Jodi Korb graduated from Northern Montana College and married her high school sweetheart, Dan Korb (‘88), in 1987. She is the office manager for Korb Construction and is also a Registered Nurse. She is excited to return to the Foundation board after a year as an ex-officio. In her free time, Jodi is involved with the Eagle Creek Ski Patrol and she is a member of P.E.O Chapter AZ.
Kristi is currently the Deposit Relations Officer at Independence Bank in Havre. She hails from Malta, MT and worked at Northern for five years as the Director of Admissions and Recruitment. Kristi’s excited to be part of enhancing the college experience and be involved with Northern once again.
Pete stiffarm - Class of ‘09
Pete is the Director of IT Infrastructure at Plain Green, LLC in Box Elder. He has always been involved in the local community, serving on the Bullhook Health Center’s Board of Directors and coaching youth basketball. He is a member of the Gros Ventre and he’s excited to contribute toward the Foundation’s mission.
Jodi Korb, ‘87
Pete Stiffarm, ‘09
Foundation changes Welcome Toni and Darla! Toni Pedersen (â€˜97), joins the team as the new Director of Finance. She comes to us with 20 years of financial experience, most recently working for Andersen ZurMuehlen & Co. in Havre. She is originally from Wolf Point, MT and is excited to bring her positive energy and experience to the Foundation. When she is not hard at work on the books, she enjoys camping and traveling with her boyfriend Joe. Darla McCloy, originally from Circle, MT, comes to us from the MSUBillings Business Department. She will be our new Operations Specialist, a role that encompasses data management, bookkeeping, and administrative tasks. Darla has one daughter, Amanda, and enjoys spending time with family, her dog Bella and her cat Tuxedo. She also enjoys crafting!
Thank you, amanda This Fall, our CFO Amanda Meyer left the Foundation to pursue other ventures. Amanda worked at MSU-Northernâ€™s Business Office for two years before coming to the Foundation, where she had been for five years. We want to offer Amanda our sincere gratitude for all of her work at Northern and the Foundation and wish her the best going forward!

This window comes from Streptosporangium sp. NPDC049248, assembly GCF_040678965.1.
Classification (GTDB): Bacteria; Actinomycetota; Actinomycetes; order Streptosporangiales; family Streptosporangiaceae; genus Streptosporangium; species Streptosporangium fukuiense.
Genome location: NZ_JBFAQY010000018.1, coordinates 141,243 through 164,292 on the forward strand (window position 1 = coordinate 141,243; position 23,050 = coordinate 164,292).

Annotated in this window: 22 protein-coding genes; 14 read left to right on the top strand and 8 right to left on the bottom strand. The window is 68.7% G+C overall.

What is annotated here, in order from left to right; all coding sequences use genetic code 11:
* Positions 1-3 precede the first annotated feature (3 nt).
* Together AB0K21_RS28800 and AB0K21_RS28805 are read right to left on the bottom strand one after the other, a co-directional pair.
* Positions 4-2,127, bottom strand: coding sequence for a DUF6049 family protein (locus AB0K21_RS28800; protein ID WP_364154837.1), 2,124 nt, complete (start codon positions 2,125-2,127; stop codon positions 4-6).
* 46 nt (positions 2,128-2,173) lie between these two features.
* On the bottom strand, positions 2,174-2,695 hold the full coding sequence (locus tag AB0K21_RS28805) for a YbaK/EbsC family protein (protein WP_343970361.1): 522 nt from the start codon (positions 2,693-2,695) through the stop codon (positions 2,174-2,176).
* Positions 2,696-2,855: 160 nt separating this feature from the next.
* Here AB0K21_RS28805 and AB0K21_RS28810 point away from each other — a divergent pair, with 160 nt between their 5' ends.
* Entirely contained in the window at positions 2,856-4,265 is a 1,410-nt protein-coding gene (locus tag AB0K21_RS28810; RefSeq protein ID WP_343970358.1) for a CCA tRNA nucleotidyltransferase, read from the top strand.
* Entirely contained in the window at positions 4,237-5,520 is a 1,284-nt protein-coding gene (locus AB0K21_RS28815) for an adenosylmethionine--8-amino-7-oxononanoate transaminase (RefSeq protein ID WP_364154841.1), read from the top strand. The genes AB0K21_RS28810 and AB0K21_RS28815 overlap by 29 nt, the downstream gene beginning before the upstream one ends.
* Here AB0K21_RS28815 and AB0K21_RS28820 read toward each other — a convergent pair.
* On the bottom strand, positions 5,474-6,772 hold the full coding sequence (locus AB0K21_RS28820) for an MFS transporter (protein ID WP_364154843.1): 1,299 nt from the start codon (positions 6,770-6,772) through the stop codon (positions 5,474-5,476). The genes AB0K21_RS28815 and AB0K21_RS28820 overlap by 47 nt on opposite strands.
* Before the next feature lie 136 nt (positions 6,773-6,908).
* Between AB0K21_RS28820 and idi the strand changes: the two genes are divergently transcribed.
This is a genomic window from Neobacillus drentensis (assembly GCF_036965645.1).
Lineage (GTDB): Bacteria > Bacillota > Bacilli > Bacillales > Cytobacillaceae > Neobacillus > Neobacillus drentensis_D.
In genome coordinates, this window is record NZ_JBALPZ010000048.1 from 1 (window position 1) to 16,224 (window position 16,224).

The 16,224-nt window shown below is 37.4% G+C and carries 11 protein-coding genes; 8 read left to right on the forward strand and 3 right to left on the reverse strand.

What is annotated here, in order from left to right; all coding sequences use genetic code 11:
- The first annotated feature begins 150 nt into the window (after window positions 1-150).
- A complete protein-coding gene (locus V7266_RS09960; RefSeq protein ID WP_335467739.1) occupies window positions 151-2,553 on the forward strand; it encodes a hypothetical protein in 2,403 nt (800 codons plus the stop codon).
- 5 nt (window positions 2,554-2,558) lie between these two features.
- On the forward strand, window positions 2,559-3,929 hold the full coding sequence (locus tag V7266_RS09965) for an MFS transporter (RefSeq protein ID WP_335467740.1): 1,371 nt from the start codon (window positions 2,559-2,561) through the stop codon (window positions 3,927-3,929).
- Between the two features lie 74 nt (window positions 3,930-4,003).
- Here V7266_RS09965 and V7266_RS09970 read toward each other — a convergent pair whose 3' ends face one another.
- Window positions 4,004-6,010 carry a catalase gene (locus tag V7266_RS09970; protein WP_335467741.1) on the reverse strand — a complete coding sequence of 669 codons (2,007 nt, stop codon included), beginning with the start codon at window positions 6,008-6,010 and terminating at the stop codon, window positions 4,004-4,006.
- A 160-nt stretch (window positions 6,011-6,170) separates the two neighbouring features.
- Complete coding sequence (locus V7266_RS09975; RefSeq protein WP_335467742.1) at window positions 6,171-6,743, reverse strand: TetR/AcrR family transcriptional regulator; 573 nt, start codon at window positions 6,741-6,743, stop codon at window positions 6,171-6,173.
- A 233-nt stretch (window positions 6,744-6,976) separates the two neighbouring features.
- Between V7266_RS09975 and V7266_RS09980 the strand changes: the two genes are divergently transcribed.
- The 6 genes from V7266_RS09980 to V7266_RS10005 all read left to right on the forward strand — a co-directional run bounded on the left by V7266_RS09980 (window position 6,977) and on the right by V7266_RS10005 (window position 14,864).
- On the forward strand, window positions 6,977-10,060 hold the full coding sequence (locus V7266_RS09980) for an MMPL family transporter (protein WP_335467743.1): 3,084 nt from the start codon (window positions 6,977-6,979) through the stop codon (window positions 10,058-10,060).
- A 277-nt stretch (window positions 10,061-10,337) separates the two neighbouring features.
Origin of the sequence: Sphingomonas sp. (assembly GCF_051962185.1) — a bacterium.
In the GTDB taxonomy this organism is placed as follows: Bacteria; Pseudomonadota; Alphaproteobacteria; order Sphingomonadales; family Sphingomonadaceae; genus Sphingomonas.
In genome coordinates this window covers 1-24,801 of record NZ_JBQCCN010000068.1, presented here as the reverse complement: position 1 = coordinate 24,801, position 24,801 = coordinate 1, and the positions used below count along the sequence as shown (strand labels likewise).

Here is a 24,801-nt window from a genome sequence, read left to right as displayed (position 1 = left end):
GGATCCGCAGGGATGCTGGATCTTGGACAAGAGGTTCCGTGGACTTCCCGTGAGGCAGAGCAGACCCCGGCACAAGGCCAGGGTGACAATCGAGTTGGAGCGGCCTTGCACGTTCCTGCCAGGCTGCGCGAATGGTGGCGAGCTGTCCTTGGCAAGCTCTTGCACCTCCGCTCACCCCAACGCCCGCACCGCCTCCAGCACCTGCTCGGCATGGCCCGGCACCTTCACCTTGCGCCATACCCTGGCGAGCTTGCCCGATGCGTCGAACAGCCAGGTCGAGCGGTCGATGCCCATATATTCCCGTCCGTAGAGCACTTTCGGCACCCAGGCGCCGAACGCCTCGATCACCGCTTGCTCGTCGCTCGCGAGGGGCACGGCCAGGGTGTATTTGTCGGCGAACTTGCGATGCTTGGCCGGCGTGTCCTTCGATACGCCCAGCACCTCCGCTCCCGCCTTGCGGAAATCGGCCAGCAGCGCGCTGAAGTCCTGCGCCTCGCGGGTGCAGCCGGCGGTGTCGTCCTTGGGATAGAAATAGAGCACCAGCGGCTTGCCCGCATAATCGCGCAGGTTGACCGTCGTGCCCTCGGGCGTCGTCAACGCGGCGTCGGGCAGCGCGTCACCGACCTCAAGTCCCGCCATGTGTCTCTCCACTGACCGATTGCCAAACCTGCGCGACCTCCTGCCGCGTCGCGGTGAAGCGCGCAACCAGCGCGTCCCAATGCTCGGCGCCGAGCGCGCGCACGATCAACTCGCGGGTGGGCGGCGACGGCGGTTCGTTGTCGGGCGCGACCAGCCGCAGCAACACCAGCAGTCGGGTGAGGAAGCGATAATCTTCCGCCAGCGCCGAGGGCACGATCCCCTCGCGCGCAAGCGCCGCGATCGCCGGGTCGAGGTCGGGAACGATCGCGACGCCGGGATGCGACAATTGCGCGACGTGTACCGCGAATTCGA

class notes The Northern Alumni Foundation would like to say congratulations to the two alumni couples celebrating their anniversaries! We wish you many more happy celebrations to come!
A Diamond Anniversary Hugo Andersen, Jr. (â€˜62) and Bonnie (Stringer) Andersen (â€˜73) celebrated their 60th wedding anniversary on June 17, 2020. They married in the Lutheran Church in Medicine Lake, MT. The couple has two daughters and two sons-inlaw: Penny and Larry Cunha, Rocklin, CA; and Pamela and Kurt Shulund, Havre, MT; and one grandchild: Zachary Cunha, Minot, ND. Following careers in education, Hugo and Bonnie retired from the Havre Public Schools, Havre, MT in 1987, and moved to their home on the Missouri River south of Cascade, MT. Hugo is a member of the Cascade Lions Club. Bonnie enjoys gardening, quilting, playing card games, and the Dearborn Garden Club. Hugo enjoys his shop and 1950 Chevrolet pickup which he showed at many car shows. He is currently street rodding a 1954 Chevrolet Bel Air two-door hard top. They both enjoy the Friday Nite Club which they were invited to join 35 years ago.
The Young’s Celebrate Golden Wedding Anniversary Doyle and Jackie Hashbarger Young, both from the Kalispell/ Whitefish area, celebrated their 50th Anniversary this year. They both studied secondary education at Northern and graduated in 1973. After college, they taught in schools in Roswell, New Mexico. Doyle later worked for the United States Postal Service as a carrier, supervisor and finally as Post Master at Elida and Melrose, New Mexico. Jackie played Basketball for NMC in 1972 when the program was just starting. She has participated in Senior Olympics for many years and has held New Mexico state records in shot put and discus. They have 3 sons and 13 grandchildren.
COVID Can’t Stop the Music Dr. Gary Funk (‘66), composer, voice teacher and retired University of Montana Professor of Music, has made good use of his COVID-19 isolation period by publishing three books, an opera, two musicals and seven songbooks including his most recent publication: “Songs of the Pandemic: A Song Cycle for Medium High Voice and Piano.” All of his publications are available for purchase at amazon.com. For more information, go to: www.drgaryfunk.com.
Happy Holidays from all of us at the Foundation!
Northern Alumni Foundation
Stay up to date with our events, fundraisers, and news by following us online!
Read the Northern Alumni Foundation's Fall magazine!